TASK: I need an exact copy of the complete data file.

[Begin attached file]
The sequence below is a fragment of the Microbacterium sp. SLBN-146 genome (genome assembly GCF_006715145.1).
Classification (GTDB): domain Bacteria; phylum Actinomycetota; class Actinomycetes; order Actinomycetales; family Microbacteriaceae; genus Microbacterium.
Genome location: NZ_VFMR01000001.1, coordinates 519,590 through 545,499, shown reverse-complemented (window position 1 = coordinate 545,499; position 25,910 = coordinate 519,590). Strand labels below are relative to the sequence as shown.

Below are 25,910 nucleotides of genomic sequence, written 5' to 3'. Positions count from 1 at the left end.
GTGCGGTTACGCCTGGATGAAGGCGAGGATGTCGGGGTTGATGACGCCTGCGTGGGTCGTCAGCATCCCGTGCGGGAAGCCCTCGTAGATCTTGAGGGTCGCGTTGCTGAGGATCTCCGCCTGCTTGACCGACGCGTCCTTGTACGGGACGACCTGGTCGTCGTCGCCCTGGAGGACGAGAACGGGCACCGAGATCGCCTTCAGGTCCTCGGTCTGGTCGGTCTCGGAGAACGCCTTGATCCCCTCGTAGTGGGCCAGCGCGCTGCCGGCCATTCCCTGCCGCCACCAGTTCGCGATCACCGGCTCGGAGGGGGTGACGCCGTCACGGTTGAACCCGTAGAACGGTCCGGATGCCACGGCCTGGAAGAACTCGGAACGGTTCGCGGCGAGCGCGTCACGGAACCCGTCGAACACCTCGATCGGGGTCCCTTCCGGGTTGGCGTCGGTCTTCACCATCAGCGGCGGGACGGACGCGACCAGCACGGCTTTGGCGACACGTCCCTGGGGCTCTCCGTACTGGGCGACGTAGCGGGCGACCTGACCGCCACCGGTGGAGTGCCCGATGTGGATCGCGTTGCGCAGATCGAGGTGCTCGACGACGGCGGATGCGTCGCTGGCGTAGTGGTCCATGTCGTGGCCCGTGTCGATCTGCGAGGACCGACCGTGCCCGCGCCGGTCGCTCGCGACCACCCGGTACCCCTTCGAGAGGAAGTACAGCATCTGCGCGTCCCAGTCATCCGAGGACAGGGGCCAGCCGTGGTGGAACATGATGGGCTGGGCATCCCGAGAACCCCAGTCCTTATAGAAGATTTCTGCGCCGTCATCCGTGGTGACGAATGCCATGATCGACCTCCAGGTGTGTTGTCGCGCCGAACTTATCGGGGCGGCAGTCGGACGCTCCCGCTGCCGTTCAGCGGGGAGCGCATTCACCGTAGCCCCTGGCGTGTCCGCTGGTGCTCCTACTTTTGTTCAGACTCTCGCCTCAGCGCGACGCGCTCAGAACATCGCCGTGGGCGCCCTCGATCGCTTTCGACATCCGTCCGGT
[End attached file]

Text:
The sequence below is a fragment of the Microbacterium sp. SLBN-146 genome (genome assembly GCF_006715145.1).
Classification (GTDB): domain Bacteria; phylum Actinomycetota; class Actinomycetes; order Actinomycetales; family Microbacteriaceae; genus Microbacterium.
Genome location: NZ_VFMR01000001.1, coordinates 519,590 through 545,499, shown reverse-complemented (window position 1 = coordinate 545,499; position 25,910 = coordinate 519,590). Strand labels below are relative to the sequence as shown.

Below are 25,910 nucleotides of genomic sequence, written 5' to 3'. Positions count from 1 at the left end.
GTGCGGTTACGCCTGGATGAAGGCGAGGATGTCGGGGTTGATGACGCCTGCGTGGGTCGTCAGCATCCCGTGCGGGAAGCCCTCGTAGATCTTGAGGGTCGCGTTGCTGAGGATCTCCGCCTGCTTGACCGACGCGTCCTTGTACGGGACGACCTGGTCGTCGTCGCCCTGGAGGACGAGAACGGGCACCGAGATCGCCTTCAGGTCCTCGGTCTGGTCGGTCTCGGAGAACGCCTTGATCCCCTCGTAGTGGGCCAGCGCGCTGCCGGCCATTCCCTGCCGCCACCAGTTCGCGATCACCGGCTCGGAGGGGGTGACGCCGTCACGGTTGAACCCGTAGAACGGTCCGGATGCCACGGCCTGGAAGAACTCGGAACGGTTCGCGGCGAGCGCGTCACGGAACCCGTCGAACACCTCGATCGGGGTCCCTTCCGGGTTGGCGTCGGTCTTCACCATCAGCGGCGGGACGGACGCGACCAGCACGGCTTTGGCGACACGTCCCTGGGGCTCTCCGTACTGGGCGACGTAGCGGGCGACCTGACCGCCACCGGTGGAGTGCCCGATGTGGATCGCGTTGCGCAGATCGAGGTGCTCGACGACGGCGGATGCGTCGCTGGCGTAGTGGTCCATGTCGTGGCCCGTGTCGATCTGCGAGGACCGACCGTGCCCGCGCCGGTCGCTCGCGACCACCCGGTACCCCTTCGAGAGGAAGTACAGCATCTGCGCGTCCCAGTCATCCGAGGACAGGGGCCAGCCGTGGTGGAACATGATGGGCTGGGCATCCCGAGAACCCCAGTCCTTATAGAAGATTTCTGCGCCGTCATCCGTGGTGACGAATGCCATGATCGACCTCCAGGTGTGTTGTCGCGCCGAACTTATCGGGGCGGCAGTCGGACGCTCCCGCTGCCGTTCAGCGGGGAGCGCATTCACCGTAGCCCCTGGCGTGTCCGCTGGTGCTCCTACTTTTGTTCAGACTCTCGCCTCAGCGCGACGCGCTCAGAACATCGCCGTGGGCGCCCTCGATCGCTTTCGACATCCGTCCGGT